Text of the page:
Johnson's etymologies were often no more than educated guesses. In "An English Grammar" Johnson discusses the pronunciation of the letters, letter combinations and exceptions, but he provided little guidance for pronunciation at each word. Sometimes it is more or less helpful: gaol -- "It is always pronounced and too often written jail, and sometimes goal." But too often it is of no help at all: Johnson says that escritoir "is pronounced scritore," but scritore is not in his dictionary. About gauge Johnson writes "It is pronounced, and often written, gage." We might ask, is the a long; is the e silent; which g is hard and which soft, if either? Johnson was conservative and retained many traditional spellings.

Some entries seem peculiar, but they simply reflect the attitudes and prejudices of the time and the author. For example, Johnson defines lion as "the fiercest and most magnanimous of fourfooted beasts" and magnanimous as "great of mind; elevated in sentiment; brave." The examples refer to King Richard's "lion-like courage" and "lion hearted Richard"; the examples for lioness ("A she lion") characterize it as greedy and adulterous.

Occasionally, Johnson indulged in humor: citation of 'oats' from Johnson's dictionary

Some people admired Johnson's dictionary and some did not. There is a famous scene in William Makepeace Thackeray's Vanity Fair in which Becky Sharp throws Johnson's "Dixonary" out of a window.

Despite its weaknesses, Johnson's Dictionary was the best dictionary of its time and for long after. It was more trustworthy than its predecessors; it was broader (more words); and it was more thorough (more definitions per word). Although, its price was very high, which made it unavailable to the general public, its influence was immense; it set the standard for subsequent lexicographers.

Noah Webster

portrait of Webster
Noah Webster was a reformer: among other things, he wanted to improve spelling and grammar and the curriculum, methods and materials of schools. He believed that the written and spoken language of America was sufficiently different from that of England as to warrant "a Dictionary suited to the people of the United States." In 1828 he published An American Dictionary of the English Language.9 It was substantially larger (70,000 words) than Johnson's (42,000). It included new words, such as hommony and skunk, new American definitions, for words like congress, cracker and gambrel and many notes indicating when a word was not used in America (grip in the sense of "a ditch"). He also changed the spelling of many words. And he included illustrative examples from American writers such as John Adams, James Madison and Washington Irving.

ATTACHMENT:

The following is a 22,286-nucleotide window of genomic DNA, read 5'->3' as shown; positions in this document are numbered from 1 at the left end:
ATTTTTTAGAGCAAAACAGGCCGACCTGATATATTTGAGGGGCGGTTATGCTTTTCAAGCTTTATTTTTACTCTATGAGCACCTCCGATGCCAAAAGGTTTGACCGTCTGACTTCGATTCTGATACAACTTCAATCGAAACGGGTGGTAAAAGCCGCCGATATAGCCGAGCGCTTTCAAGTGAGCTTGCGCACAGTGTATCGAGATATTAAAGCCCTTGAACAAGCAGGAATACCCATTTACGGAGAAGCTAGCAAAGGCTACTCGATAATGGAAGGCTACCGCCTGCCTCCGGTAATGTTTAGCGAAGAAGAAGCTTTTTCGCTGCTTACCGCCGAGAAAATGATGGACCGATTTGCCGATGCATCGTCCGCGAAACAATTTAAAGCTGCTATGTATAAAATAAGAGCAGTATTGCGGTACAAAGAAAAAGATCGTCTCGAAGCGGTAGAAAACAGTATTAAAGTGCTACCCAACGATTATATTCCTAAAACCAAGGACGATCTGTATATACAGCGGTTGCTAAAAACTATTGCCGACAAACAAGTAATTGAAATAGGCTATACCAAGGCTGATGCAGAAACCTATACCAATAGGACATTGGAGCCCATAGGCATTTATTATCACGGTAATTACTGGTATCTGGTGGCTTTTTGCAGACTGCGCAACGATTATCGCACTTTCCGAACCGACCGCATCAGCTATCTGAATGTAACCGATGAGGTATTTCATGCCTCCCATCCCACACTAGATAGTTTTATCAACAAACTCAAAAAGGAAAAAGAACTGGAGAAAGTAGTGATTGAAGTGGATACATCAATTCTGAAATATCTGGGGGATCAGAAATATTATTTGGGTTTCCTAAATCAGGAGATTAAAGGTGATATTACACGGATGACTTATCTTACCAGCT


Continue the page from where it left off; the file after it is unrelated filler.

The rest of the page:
citation of 'child
The entries in Webster's An American Dictionary of the English Language are similar to those in Johnson's dictionary. The entry for child shows that it is a singular noun and the plural is children. The word is derived from the Saxon (Old English) word cild; Webster also cites Danish kuld. There are several definitions with illustrative quotations. Like Johnson he notes the misapplication of the word to a female child ("The application of child to a female in opposition to a male, as in Shakspeare, is not legitimate."). And he defines the idiomatic phrase "to be with child." The entry is typical and looks quite modern.

citation of 'kee' from Webster's dictionarycitation of 'lick' from Webster's dictionary

He frequently pointed out the differences between British and American English.

Webster provided more pronunciation guidance than Johnson. In the front matter there is an extensive discussion of spelling and pronunciation, including a two-page "Directions for the Pronunciations of Words" with twenty-five rules. Each polysyllabic word has an accent mark showing the major stress when spoken (DICHO'TOMY). He does not show complete syllabication nor minor accents.

In the word entries he uses special characters to distinguish some sounds.

citation of 'diastaltic' from Webster's dictionary

For example, in diastaltic the i is long and the c is pronounced like k

citation of 'dutiful' from Webster's dictionary

and in dutiful the second u is pronounced as in full and pull.

Webster included many fewer illustrative examples. He says "[w]ho needs extracts from Shakespeare, Bacon, South and Dryden, to prove hammer to be a legitimate English word, and to signify an instrument for driving nails?" Sometimes he quotes Johnson's examples in whole or part or simply refers to "Johnson" or "Dryden" apparently assuming readers could look up the word to find the examples in Johnson's Dictionary if they wanted. He also quotes other authors and writes his own examples.

Webster excluded fewer words form his dictionary, writing that "...the lexicographer is not answerable for the bad use of the privilege of coining new words. It seems to be his duty to insert and explain all words which are used by respectable writers or speakers, whether the words are destined to be received into general and permanent use or not." However, it was not until the Oxford English Dictionary that an attempt was made to include every English word.